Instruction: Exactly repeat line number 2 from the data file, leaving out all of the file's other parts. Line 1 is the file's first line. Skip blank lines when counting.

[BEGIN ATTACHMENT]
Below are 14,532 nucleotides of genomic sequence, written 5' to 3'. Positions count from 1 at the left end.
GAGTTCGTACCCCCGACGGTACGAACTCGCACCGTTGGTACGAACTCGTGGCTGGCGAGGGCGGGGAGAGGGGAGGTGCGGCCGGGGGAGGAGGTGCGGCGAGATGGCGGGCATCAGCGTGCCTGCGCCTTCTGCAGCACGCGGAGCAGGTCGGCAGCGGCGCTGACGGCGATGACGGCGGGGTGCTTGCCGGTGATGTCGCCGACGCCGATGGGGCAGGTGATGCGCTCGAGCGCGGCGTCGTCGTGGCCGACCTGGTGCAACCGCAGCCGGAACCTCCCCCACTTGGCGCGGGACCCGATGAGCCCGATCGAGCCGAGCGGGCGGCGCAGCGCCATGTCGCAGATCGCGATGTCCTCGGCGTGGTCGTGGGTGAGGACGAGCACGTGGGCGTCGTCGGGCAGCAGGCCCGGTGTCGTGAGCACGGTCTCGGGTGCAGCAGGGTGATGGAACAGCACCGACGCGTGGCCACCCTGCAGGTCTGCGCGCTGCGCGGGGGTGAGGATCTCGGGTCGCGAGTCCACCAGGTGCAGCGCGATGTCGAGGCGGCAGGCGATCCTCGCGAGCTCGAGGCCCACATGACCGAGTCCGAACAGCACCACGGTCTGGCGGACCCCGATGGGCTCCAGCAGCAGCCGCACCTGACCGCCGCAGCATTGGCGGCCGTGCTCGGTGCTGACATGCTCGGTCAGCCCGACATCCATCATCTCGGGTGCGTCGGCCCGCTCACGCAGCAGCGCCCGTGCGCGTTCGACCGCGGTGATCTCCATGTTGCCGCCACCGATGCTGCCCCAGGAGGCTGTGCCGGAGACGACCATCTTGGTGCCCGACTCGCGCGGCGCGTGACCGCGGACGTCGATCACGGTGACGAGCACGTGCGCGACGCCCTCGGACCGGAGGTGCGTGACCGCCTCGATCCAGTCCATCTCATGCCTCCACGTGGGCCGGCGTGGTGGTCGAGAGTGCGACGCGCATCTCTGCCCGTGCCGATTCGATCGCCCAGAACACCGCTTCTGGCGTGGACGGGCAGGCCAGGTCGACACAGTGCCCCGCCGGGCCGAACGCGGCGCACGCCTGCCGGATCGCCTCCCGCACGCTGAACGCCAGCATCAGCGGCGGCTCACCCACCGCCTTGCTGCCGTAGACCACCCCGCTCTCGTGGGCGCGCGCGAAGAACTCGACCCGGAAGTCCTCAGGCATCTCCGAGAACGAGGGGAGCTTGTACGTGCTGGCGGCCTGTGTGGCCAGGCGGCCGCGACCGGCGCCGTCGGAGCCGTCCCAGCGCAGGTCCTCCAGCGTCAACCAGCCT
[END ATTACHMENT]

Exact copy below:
GAGTTCGTACCCCCGACGGTACGAACTCGCACCGTTGGTACGAACTCGTGGCTGGCGAGGGCGGGGAGAGGGGAGGTGCGGCCGGGGGAGGAGGTGCGGCGAGATGGCGGGCATCAGCGTGCCTGCGCCTTCTGCAGCACGCGGAGCAGGTCGGCAGCGGCGCTGACGGCGATGACGGCGGGGTGCTTGCCGGTGATGTCGCCGACGCCGATGGGGCAGGTGATGCGCTCGAGCGCGGCGTCGTCGTGGCCGACCTGGTGCAACCGCAGCCGGAACCTCCCCCACTTGGCGCGGGACCCGATGAGCCCGATCGAGCCGAGCGGGCGGCGCAGCGCCATGTCGCAGATCGCGATGTCCTCGGCGTGGTCGTGGGTGAGGACGAGCACGTGGGCGTCGTCGGGCAGCAGGCCCGGTGTCGTGAGCACGGTCTCGGGTGCAGCAGGGTGATGGAACAGCACCGACGCGTGGCCACCCTGCAGGTCTGCGCGCTGCGCGGGGGTGAGGATCTCGGGTCGCGAGTCCACCAGGTGCAGCGCGATGTCGAGGCGGCAGGCGATCCTCGCGAGCTCGAGGCCCACATGACCGAGTCCGAACAGCACCACGGTCTGGCGGACCCCGATGGGCTCCAGCAGCAGCCGCACCTGACCGCCGCAGCATTGGCGGCCGTGCTCGGTGCTGACATGCTCGGTCAGCCCGACATCCATCATCTCGGGTGCGTCGGCCCGCTCACGCAGCAGCGCCCGTGCGCGTTCGACCGCGGTGATCTCCATGTTGCCGCCACCGATGCTGCCCCAGGAGGCTGTGCCGGAGACGACCATCTTGGTGCCCGACTCGCGCGGCGCGTGACCGCGGACGTCGATCACGGTGACGAGCACGTGCGCGACGCCCTCGGACCGGAGGTGCGTGACCGCCTCGATCCAGTCCATCTCATGCCTCCACGTGGGCCGGCGTGGTGGTCGAGAGTGCGACGCGCATCTCTGCCCGTGCCGATTCGATCGCCCAGAACACCGCTTCTGGCGTGGACGGGCAGGCCAGGTCGACACAGTGCCCCGCCGGGCCGAACGCGGCGCACGCCTGCCGGATCGCCTCCCGCACGCTGAACGCCAGCATCAGCGGCGGCTCACCCACCGCCTTGCTGCCGTAGACCACCCCGCTCTCGTGGGCGCGCGCGAAGAACTCGACCCGGAAGTCCTCAGGCATCTCCGAGAACGAGGGGAGCTTGTACGTGCTGGCGGCCTGTGTGGCCAGGCGGCCGCGACCGGCGCCGTCGGAGCCGTCCCAGCGCAGGTCCTCCAGCGTCAACCAGCCT